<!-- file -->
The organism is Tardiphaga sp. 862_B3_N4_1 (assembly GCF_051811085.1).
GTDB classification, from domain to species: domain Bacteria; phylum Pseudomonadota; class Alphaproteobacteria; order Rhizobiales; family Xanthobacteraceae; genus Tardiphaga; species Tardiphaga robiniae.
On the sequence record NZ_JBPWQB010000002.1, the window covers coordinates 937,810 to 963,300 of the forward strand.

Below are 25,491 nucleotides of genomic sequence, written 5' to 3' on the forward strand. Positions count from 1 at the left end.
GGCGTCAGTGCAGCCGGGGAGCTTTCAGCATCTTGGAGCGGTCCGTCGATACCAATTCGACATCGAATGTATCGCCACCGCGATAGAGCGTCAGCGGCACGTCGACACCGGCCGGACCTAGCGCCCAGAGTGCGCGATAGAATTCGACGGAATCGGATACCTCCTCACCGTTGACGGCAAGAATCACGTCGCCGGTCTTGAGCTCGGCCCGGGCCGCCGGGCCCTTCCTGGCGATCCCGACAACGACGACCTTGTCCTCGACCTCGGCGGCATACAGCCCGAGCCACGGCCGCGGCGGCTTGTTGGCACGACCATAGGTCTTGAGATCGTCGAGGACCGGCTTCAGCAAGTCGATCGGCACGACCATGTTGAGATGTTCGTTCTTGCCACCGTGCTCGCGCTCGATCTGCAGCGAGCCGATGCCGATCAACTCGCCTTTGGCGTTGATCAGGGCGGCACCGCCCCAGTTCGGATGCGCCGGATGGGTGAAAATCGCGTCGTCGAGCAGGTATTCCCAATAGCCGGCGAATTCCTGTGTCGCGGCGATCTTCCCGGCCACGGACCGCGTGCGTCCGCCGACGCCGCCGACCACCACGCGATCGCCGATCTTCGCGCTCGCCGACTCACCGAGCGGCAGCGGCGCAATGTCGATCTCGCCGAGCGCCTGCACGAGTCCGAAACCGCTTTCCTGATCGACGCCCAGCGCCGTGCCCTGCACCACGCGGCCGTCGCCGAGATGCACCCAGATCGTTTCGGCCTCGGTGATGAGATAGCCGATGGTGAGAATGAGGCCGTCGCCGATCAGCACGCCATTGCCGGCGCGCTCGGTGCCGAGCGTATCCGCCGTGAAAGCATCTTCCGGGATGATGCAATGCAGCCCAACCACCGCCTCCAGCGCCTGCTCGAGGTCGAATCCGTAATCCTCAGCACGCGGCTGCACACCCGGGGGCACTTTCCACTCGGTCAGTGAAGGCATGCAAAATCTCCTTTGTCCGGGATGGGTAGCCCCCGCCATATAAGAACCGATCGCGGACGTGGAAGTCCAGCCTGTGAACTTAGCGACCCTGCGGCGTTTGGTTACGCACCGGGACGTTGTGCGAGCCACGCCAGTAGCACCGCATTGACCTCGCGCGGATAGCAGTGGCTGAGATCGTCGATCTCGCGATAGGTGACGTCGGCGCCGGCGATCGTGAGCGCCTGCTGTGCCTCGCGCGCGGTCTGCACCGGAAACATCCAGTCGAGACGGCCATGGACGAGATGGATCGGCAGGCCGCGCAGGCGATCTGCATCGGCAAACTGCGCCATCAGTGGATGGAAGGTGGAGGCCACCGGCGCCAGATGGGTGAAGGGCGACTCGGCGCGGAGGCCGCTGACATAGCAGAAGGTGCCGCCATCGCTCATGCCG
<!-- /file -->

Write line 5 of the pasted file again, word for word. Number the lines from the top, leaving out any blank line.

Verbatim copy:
GGCGTCAGTGCAGCCGGGGAGCTTTCAGCATCTTGGAGCGGTCCGTCGATACCAATTCGACATCGAATGTATCGCCACCGCGATAGAGCGTCAGCGGCACGTCGACACCGGCCGGACCTAGCGCCCAGAGTGCGCGATAGAATTCGACGGAATCGGATACCTCCTCACCGTTGACGGCAAGAATCACGTCGCCGGTCTTGAGCTCGGCCCGGGCCGCCGGGCCCTTCCTGGCGATCCCGACAACGACGACCTTGTCCTCGACCTCGGCGGCATACAGCCCGAGCCACGGCCGCGGCGGCTTGTTGGCACGACCATAGGTCTTGAGATCGTCGAGGACCGGCTTCAGCAAGTCGATCGGCACGACCATGTTGAGATGTTCGTTCTTGCCACCGTGCTCGCGCTCGATCTGCAGCGAGCCGATGCCGATCAACTCGCCTTTGGCGTTGATCAGGGCGGCACCGCCCCAGTTCGGATGCGCCGGATGGGTGAAAATCGCGTCGTCGAGCAGGTATTCCCAATAGCCGGCGAATTCCTGTGTCGCGGCGATCTTCCCGGCCACGGACCGCGTGCGTCCGCCGACGCCGCCGACCACCACGCGATCGCCGATCTTCGCGCTCGCCGACTCACCGAGCGGCAGCGGCGCAATGTCGATCTCGCCGAGCGCCTGCACGAGTCCGAAACCGCTTTCCTGATCGACGCCCAGCGCCGTGCCCTGCACCACGCGGCCGTCGCCGAGATGCACCCAGATCGTTTCGGCCTCGGTGATGAGATAGCCGATGGTGAGAATGAGGCCGTCGCCGATCAGCACGCCATTGCCGGCGCGCTCGGTGCCGAGCGTATCCGCCGTGAAAGCATCTTCCGGGATGATGCAATGCAGCCCAACCACCGCCTCCAGCGCCTGCTCGAGGTCGAATCCGTAATCCTCAGCACGCGGCTGCACACCCGGGGGCACTTTCCACTCGGTCAGTGAAGGCATGCAAAATCTCCTTTGTCCGGGATGGGTAGCCCCCGCCATATAAGAACCGATCGCGGACGTGGAAGTCCAGCCTGTGAACTTAGCGACCCTGCGGCGTTTGGTTACGCACCGGGACGTTGTGCGAGCCACGCCAGTAGCACCGCATTGACCTCGCGCGGATAGCAGTGGCTGAGATCGTCGATCTCGCGATAGGTGACGTCGGCGCCGGCGATCGTGAGCGCCTGCTGTGCCTCGCGCGCGGTCTGCACCGGAAACATCCAGTCGAGACGGCCATGGACGAGATGGATCGGCAGGCCGCGCAGGCGATCTGCATCGGCAAACTGCGCCATCAGTGGATGGAAGGTGGAGGCCACCGGCGCCAGATGGGTGAAGGGCGACTCGGCGCGGAGGCCGCTGACATAGCAGAAGGTGCCGCCATCGCTCATGCCG